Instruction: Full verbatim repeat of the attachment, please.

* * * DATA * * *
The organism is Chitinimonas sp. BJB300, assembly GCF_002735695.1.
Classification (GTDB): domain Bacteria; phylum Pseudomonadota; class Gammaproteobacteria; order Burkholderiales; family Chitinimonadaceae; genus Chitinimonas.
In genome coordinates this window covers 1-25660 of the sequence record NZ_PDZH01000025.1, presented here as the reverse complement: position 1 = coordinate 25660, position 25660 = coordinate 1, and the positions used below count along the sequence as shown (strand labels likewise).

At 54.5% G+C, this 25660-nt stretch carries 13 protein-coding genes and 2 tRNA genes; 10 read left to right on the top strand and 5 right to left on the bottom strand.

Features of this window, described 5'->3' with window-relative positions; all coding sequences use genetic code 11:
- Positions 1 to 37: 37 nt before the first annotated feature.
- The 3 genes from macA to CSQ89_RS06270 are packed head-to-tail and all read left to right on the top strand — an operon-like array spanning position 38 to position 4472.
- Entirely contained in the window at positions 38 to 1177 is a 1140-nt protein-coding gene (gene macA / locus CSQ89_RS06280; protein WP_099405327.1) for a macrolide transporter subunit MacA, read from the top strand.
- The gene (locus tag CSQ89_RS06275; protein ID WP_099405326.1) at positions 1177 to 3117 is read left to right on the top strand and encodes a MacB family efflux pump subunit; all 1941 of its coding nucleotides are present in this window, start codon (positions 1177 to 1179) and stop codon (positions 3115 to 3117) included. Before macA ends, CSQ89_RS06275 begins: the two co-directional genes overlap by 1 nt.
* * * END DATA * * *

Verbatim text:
The organism is Chitinimonas sp. BJB300, assembly GCF_002735695.1.
Classification (GTDB): domain Bacteria; phylum Pseudomonadota; class Gammaproteobacteria; order Burkholderiales; family Chitinimonadaceae; genus Chitinimonas.
In genome coordinates this window covers 1-25660 of the sequence record NZ_PDZH01000025.1, presented here as the reverse complement: position 1 = coordinate 25660, position 25660 = coordinate 1, and the positions used below count along the sequence as shown (strand labels likewise).

At 54.5% G+C, this 25660-nt stretch carries 13 protein-coding genes and 2 tRNA genes; 10 read left to right on the top strand and 5 right to left on the bottom strand.

Features of this window, described 5'->3' with window-relative positions; all coding sequences use genetic code 11:
- Positions 1 to 37: 37 nt before the first annotated feature.
- The 3 genes from macA to CSQ89_RS06270 are packed head-to-tail and all read left to right on the top strand — an operon-like array spanning position 38 to position 4472.
- Entirely contained in the window at positions 38 to 1177 is a 1140-nt protein-coding gene (gene macA / locus CSQ89_RS06280; protein WP_099405327.1) for a macrolide transporter subunit MacA, read from the top strand.
- The gene (locus tag CSQ89_RS06275; protein ID WP_099405326.1) at positions 1177 to 3117 is read left to right on the top strand and encodes a MacB family efflux pump subunit; all 1941 of its coding nucleotides are present in this window, start codon (positions 1177 to 1179) and stop codon (positions 3115 to 3117) included. Before macA ends, CSQ89_RS06275 begins: the two co-directional genes overlap by 1 nt.